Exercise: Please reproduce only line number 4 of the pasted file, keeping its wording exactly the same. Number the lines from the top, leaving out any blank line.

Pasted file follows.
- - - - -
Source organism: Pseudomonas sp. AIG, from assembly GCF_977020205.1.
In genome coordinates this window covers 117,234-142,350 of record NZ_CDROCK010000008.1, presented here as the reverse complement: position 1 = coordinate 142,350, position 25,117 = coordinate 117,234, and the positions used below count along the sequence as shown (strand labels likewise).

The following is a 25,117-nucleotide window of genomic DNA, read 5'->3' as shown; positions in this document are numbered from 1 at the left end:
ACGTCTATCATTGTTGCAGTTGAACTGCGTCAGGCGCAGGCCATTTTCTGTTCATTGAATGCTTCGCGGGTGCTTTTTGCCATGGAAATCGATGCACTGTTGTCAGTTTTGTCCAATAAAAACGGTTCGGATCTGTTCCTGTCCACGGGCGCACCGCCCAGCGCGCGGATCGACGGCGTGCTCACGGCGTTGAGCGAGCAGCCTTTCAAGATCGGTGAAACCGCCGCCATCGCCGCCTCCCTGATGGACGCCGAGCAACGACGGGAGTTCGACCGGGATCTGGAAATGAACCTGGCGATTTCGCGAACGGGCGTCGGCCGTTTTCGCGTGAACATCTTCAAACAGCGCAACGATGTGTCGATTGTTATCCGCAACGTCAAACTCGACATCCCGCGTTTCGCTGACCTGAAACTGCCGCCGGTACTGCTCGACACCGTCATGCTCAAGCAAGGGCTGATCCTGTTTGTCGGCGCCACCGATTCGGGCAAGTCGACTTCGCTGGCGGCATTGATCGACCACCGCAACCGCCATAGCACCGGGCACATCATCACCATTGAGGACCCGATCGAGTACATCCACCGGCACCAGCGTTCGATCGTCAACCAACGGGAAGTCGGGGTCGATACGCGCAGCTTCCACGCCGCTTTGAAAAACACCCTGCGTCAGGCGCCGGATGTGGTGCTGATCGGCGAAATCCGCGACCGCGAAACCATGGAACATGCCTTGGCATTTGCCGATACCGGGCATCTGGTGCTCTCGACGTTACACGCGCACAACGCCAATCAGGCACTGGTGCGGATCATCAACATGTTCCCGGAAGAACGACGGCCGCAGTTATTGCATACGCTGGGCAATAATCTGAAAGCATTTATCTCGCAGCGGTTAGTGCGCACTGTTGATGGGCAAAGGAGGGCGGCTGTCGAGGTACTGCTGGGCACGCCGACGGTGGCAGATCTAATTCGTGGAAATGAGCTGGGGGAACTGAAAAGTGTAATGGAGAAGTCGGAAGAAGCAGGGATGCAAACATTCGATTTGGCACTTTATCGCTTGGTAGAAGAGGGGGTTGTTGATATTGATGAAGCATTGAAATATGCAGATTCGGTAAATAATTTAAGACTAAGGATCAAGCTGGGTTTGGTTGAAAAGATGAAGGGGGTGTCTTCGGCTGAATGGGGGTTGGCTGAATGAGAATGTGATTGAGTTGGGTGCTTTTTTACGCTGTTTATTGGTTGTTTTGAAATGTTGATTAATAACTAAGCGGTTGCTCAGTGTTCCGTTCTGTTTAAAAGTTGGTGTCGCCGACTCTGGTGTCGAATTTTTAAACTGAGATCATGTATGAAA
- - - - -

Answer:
ACGTCTATCATTGTTGCAGTTGAACTGCGTCAGGCGCAGGCCATTTTCTGTTCATTGAATGCTTCGCGGGTGCTTTTTGCCATGGAAATCGATGCACTGTTGTCAGTTTTGTCCAATAAAAACGGTTCGGATCTGTTCCTGTCCACGGGCGCACCGCCCAGCGCGCGGATCGACGGCGTGCTCACGGCGTTGAGCGAGCAGCCTTTCAAGATCGGTGAAACCGCCGCCATCGCCGCCTCCCTGATGGACGCCGAGCAACGACGGGAGTTCGACCGGGATCTGGAAATGAACCTGGCGATTTCGCGAACGGGCGTCGGCCGTTTTCGCGTGAACATCTTCAAACAGCGCAACGATGTGTCGATTGTTATCCGCAACGTCAAACTCGACATCCCGCGTTTCGCTGACCTGAAACTGCCGCCGGTACTGCTCGACACCGTCATGCTCAAGCAAGGGCTGATCCTGTTTGTCGGCGCCACCGATTCGGGCAAGTCGACTTCGCTGGCGGCATTGATCGACCACCGCAACCGCCATAGCACCGGGCACATCATCACCATTGAGGACCCGATCGAGTACATCCACCGGCACCAGCGTTCGATCGTCAACCAACGGGAAGTCGGGGTCGATACGCGCAGCTTCCACGCCGCTTTGAAAAACACCCTGCGTCAGGCGCCGGATGTGGTGCTGATCGGCGAAATCCGCGACCGCGAAACCATGGAACATGCCTTGGCATTTGCCGATACCGGGCATCTGGTGCTCTCGACGTTACACGCGCACAACGCCAATCAGGCACTGGTGCGGATCATCAACATGTTCCCGGAAGAACGACGGCCGCAGTTATTGCATACGCTGGGCAATAATCTGAAAGCATTTATCTCGCAGCGGTTAGTGCGCACTGTTGATGGGCAAAGGAGGGCGGCTGTCGAGGTACTGCTGGGCACGCCGACGGTGGCAGATCTAATTCGTGGAAATGAGCTGGGGGAACTGAAAAGTGTAATGGAGAAGTCGGAAGAAGCAGGGATGCAAACATTCGATTTGGCACTTTATCGCTTGGTAGAAGAGGGGGTTGTTGATATTGATGAAGCATTGAAATATGCAGATTCGGTAAATAATTTAAGACTAAGGATCAAGCTGGGTTTGGTTGAAAAGATGAAGGGGGTGTCTTCGGCTGAATGGGGGTTGGCTGAATGAGAATGTGATTGAGTTGGGTGCTTTTTTACGCTGTTTATTGGTTGTTTTGAAATGTTGATTAATAACTAAGCGGTTGCTCAGTGTTCCGTTCTGTTTAAAAGTTGGTGTCGCCGACTCTGGTGTCGAATTTTTAAACTGAGATCATGTATGAAA